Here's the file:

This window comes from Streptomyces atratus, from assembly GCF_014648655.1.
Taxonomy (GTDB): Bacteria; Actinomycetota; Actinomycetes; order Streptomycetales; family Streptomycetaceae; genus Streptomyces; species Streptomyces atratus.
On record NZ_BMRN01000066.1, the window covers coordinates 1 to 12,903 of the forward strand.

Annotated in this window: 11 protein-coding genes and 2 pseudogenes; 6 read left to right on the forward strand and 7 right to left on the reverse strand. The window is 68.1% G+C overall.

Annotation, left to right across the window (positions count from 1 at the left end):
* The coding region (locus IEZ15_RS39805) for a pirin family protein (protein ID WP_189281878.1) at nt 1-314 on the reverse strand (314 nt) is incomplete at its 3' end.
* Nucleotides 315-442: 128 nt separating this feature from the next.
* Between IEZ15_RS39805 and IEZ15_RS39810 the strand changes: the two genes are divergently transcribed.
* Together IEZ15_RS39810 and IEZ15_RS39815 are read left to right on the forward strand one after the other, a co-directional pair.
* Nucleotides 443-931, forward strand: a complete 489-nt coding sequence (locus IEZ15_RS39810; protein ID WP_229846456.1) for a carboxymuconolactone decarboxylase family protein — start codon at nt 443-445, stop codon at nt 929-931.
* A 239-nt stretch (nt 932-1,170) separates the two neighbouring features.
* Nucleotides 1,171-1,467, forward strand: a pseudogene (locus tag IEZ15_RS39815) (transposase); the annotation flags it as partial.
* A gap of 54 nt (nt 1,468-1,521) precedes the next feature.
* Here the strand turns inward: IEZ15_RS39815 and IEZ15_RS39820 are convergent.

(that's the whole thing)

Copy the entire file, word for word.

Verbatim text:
This window comes from Streptomyces atratus, from assembly GCF_014648655.1.
Taxonomy (GTDB): Bacteria; Actinomycetota; Actinomycetes; order Streptomycetales; family Streptomycetaceae; genus Streptomyces; species Streptomyces atratus.
On record NZ_BMRN01000066.1, the window covers coordinates 1 to 12,903 of the forward strand.

Annotated in this window: 11 protein-coding genes and 2 pseudogenes; 6 read left to right on the forward strand and 7 right to left on the reverse strand. The window is 68.1% G+C overall.

Annotation, left to right across the window (positions count from 1 at the left end):
* The coding region (locus IEZ15_RS39805) for a pirin family protein (protein ID WP_189281878.1) at nt 1-314 on the reverse strand (314 nt) is incomplete at its 3' end.
* Nucleotides 315-442: 128 nt separating this feature from the next.
* Between IEZ15_RS39805 and IEZ15_RS39810 the strand changes: the two genes are divergently transcribed.
* Together IEZ15_RS39810 and IEZ15_RS39815 are read left to right on the forward strand one after the other, a co-directional pair.
* Nucleotides 443-931, forward strand: a complete 489-nt coding sequence (locus IEZ15_RS39810; protein ID WP_229846456.1) for a carboxymuconolactone decarboxylase family protein — start codon at nt 443-445, stop codon at nt 929-931.
* A 239-nt stretch (nt 932-1,170) separates the two neighbouring features.
* Nucleotides 1,171-1,467, forward strand: a pseudogene (locus tag IEZ15_RS39815) (transposase); the annotation flags it as partial.
* A gap of 54 nt (nt 1,468-1,521) precedes the next feature.
* Here the strand turns inward: IEZ15_RS39815 and IEZ15_RS39820 are convergent.